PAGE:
7 Conditions Similar to Ankylosing Spondylitis

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Many people with ankylosing spondylitis (AS) receive a delayed or inaccurate diagnosis before discovering they are living with the condition. Chronic back pain and certain types of arthritis have similar symptoms to ankylosing spondylitis, making it difficult to diagnose.

Learn more about ankylosing spondylitis and similar conditions.

healthcare provider treating patient with back pain

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Why Is Ankylosing Spondylitis Difficult to Diagnose?

Ankylosing spondylitis can be challenging to diagnose for two primary reasons:

  • There is no specific test for ankylosing spondylitis.
  • The symptoms can slowly increase and worsen over time.

Even though there is no single test for ankylosing spondylitis, testing such as magnetic resonance imaging (MRI) can help to detect the condition.

Another reason ankylosing spondylitis can be challenging to diagnose is because symptoms are similar to other conditions, such as rheumatoid arthritis. However, there are differences. For example, ankylosing spondylitis generally affects the back, while rheumatoid arthritis generally affects joints such as knees, wrists, and hands on both sides of the body.

More women than men with ankylosing spondylitis are misdiagnosed despite similarities in the average age of disease onset and the time frame to seeking treatment.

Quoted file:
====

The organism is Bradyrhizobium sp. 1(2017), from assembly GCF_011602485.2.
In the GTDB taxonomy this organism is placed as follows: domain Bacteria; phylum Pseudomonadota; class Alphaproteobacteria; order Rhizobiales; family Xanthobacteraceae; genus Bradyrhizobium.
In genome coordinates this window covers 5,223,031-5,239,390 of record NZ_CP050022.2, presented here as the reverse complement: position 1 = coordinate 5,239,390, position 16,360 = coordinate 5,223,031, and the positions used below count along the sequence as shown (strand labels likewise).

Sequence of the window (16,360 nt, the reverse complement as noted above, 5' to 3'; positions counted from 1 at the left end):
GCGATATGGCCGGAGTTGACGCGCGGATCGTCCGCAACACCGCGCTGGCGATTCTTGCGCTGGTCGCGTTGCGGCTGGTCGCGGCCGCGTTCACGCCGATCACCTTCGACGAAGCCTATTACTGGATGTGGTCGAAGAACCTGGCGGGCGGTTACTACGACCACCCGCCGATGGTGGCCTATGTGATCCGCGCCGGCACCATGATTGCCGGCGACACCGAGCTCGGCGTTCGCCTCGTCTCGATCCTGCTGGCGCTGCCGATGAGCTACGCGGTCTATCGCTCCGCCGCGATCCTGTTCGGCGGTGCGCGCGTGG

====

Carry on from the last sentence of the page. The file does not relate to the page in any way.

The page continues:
Similar Diseases to AS

Ankylosing spondylitis is a type of arthritis and is in the spondyloarthritis family.

Other types of spondyloarthritis are:

The symptoms of ankylosing spondylitis include pain and back stiffness, challenges with posture, and fatigue, which mimic conditions with similar symptoms, including:

Back Pain and Injury

Injuries, diseases of the spine, and other medical conditions such as kidney stones or infections cause back pain.

Back injury such as back strain or sprain can lead to symptoms such as:

  • Back pain
  • Difficulty maintaining good posture
  • Stiffness

People with ankylosing spondylitis have a higher risk of back and spinal injuries since ankylosing spondylitis can cause bones to become brittle and fused, decrease mobility, and lead to falls. Diagnosing ankylosing spondylitis is challenging if an injury seemingly causes all the symptoms.


Fibromyalgia is a long-term medical condition common among people with ankylosing spondylitis. Much like ankylosing spondylitis, symptoms of fibromyalgia include pain and fatigue.